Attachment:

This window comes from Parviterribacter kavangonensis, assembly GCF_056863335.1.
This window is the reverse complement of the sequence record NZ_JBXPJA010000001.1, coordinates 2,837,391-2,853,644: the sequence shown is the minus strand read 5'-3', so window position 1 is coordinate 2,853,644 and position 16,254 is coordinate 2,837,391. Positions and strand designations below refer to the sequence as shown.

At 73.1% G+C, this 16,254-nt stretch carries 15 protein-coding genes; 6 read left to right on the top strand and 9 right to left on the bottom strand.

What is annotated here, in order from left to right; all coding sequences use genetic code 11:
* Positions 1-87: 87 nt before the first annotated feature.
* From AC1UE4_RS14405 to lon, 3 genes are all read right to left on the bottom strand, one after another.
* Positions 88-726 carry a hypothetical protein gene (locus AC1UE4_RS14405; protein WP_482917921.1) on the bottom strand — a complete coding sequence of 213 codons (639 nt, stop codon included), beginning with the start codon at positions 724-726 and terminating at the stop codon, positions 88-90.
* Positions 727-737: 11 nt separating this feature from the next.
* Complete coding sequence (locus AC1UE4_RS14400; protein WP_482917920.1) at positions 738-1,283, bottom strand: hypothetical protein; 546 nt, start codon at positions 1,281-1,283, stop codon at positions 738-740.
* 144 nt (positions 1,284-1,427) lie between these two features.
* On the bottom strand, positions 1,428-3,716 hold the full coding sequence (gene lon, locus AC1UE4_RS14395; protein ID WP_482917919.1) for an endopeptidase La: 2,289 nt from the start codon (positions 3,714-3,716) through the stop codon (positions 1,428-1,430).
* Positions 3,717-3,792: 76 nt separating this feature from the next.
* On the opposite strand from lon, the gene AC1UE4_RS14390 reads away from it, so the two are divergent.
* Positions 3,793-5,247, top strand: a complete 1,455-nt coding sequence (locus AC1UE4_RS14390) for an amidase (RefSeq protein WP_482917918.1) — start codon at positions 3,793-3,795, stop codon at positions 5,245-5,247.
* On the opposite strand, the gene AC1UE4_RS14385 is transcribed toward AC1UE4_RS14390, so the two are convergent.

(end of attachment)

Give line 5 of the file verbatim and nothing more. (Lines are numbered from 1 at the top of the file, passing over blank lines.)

* Positions 1-87: 87 nt before the first annotated feature.